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Dish Network Countersues TV Networks Over Ad-Blackout System

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Hoping to get out from under a copyright suit, Dish Network (DISH) filed its own suit Friday in the Southern District of New York, Bloomberg reports. Fox News (NWS) was first to complain formally in Los Angeles district court Thursday about Dish's AutoHop feature, with CBS (CBS) and NBC (CMSCA) quick to pile on. For the time being, ABC (DIS) is still on the sidelines.

AutoHop, like a DVR, allows viewers to skip over commercials when they watch a network show at least one day after it's aired. Unlike a DVR, the tech actually blacks out the commercials so that, at least theoretically, even someone who wanted to see the commercials for some reason would not.

“Viewers have been skipping commercials since the advent of the remote control; we are giving them a feature they want and that gives them more control." David Shull, Dish senior vice president of programming, said in a statement, according to the Los Angeles Times. “We don’t believe AutoHop will substantially change established consumer behavior, but we do believe it makes the viewing experience better."

Live broadcast commercials aren't affected by AutoHop; neither are commercial-ridden shows from cable networks.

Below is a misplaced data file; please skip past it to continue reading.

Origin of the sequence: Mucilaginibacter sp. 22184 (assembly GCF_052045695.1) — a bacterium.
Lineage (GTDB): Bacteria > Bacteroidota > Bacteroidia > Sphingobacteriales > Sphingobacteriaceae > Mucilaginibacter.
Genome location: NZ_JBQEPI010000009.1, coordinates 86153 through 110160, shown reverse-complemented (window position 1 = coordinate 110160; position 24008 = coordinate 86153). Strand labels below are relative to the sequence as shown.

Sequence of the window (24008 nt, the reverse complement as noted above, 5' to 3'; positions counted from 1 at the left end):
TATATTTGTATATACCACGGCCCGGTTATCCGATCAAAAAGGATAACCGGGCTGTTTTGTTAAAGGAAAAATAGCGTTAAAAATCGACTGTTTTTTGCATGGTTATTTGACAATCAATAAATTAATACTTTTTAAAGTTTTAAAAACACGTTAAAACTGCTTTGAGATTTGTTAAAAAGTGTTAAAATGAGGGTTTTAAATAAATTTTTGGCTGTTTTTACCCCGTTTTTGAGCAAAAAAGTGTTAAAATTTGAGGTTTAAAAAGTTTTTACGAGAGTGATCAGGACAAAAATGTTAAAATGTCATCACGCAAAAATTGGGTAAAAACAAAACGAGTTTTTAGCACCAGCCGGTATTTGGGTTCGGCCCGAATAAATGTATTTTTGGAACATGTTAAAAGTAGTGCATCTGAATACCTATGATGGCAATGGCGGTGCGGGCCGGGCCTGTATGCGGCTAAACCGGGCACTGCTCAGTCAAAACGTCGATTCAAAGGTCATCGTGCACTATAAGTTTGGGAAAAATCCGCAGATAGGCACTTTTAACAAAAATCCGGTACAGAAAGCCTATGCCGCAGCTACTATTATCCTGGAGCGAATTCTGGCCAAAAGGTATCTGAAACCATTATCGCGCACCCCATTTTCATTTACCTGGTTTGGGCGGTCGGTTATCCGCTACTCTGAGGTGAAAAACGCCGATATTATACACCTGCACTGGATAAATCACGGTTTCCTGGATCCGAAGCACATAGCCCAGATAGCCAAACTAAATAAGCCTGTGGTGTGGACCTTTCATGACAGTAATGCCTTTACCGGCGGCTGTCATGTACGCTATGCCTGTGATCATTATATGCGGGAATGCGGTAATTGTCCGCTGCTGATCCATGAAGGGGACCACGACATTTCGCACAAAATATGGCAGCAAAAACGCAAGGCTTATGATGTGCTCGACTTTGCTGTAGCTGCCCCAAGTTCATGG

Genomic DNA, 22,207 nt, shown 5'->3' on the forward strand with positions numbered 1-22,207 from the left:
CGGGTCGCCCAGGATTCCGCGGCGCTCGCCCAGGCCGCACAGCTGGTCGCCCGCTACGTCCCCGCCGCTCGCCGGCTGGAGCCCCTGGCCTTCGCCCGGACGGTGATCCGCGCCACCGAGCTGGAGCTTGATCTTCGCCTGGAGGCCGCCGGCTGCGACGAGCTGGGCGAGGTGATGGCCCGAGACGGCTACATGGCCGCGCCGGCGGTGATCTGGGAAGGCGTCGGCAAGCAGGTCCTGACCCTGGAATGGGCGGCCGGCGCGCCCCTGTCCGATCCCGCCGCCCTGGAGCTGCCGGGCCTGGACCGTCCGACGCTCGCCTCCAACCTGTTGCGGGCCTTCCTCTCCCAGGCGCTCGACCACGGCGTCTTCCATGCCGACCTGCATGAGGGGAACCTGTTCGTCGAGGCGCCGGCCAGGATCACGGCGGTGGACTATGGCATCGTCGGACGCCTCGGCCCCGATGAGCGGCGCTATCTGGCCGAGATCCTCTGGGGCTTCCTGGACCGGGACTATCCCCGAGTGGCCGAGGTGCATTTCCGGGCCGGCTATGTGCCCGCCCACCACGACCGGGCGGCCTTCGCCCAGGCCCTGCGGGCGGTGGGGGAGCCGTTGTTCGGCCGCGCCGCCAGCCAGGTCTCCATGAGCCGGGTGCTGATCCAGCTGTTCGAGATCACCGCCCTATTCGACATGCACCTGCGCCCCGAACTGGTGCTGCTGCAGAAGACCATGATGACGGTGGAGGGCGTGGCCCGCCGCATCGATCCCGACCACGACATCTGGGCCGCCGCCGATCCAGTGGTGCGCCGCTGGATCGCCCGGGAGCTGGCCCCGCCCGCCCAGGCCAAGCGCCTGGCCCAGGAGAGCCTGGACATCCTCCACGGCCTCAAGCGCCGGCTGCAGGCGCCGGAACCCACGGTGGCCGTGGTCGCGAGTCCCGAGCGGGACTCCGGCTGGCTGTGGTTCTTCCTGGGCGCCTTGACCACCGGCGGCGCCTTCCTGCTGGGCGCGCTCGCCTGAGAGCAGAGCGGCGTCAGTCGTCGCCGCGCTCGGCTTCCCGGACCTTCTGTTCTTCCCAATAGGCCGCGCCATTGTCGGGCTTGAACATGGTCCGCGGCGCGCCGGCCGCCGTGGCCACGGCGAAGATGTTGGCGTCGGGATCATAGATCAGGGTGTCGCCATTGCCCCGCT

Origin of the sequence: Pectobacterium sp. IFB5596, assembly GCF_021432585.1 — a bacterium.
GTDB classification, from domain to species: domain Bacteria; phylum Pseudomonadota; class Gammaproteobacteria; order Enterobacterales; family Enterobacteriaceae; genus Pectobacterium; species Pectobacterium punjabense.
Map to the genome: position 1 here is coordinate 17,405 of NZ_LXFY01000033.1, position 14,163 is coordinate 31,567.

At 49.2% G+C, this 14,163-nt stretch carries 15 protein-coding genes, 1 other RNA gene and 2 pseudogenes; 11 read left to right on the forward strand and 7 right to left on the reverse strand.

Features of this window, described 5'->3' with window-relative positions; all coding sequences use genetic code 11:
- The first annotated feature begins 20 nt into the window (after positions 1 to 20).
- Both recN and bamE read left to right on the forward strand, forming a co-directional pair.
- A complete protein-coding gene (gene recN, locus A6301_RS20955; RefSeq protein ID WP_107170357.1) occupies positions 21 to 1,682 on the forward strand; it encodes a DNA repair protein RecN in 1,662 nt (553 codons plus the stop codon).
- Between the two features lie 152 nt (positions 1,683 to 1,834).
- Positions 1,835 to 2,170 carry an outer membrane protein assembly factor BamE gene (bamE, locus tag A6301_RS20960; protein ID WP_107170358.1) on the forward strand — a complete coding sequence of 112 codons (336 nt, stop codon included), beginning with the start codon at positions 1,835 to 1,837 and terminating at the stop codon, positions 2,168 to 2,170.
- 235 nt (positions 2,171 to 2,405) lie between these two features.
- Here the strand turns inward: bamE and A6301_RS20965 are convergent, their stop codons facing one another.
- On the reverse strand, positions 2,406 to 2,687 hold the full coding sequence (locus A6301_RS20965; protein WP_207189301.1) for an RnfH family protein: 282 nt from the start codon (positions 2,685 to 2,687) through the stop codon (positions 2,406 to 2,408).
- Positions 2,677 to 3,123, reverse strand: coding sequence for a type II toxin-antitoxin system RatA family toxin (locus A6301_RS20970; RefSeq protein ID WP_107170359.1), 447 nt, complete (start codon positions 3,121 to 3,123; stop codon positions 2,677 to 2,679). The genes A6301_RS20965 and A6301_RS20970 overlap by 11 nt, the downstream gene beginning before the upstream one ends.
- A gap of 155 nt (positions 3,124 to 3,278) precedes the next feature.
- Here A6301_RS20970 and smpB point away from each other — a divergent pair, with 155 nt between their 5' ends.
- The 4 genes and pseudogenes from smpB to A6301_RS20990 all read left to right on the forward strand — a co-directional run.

Dish has named all four networks in its suit, hoping to get a judge's blanket ruling that AutoHop does not infringe the networks' copyrights as they claim.

Fox's statement supporting its suit noted:

“We were given no choice but to file suit against one of our largest distributors, Dish Network, because of their surprising move to market a product with the clear goal of violating copyrights and destroying the fundamental underpinnings of the broadcast television ecosystem. Their wrongheaded decision requires us to take swift action in order to aggressively defend the future of free, over-the-air television.”

The networks have been down this road before with tech makers who tried to interfere with commercials. In 2001, all four networks sued SONICblue, which at the time was the marketer of ReplayTV, a device that was meant to compete directly with TiVo (TIVO). ReplayTV allowed viewers to record shows and autoskip over commercials, at the time a radical concept, as well as to send copies of TV shows to friends with the same technology using "SendShow."

The networks seemed to have something of case, at least for the "SendShow" technology, but before a judge could rule either way, SONICblue declared bankruptcy and sold off ReplayTV, minus the offending technology; eventually it wound up in DirecTV's (DTV) hands.
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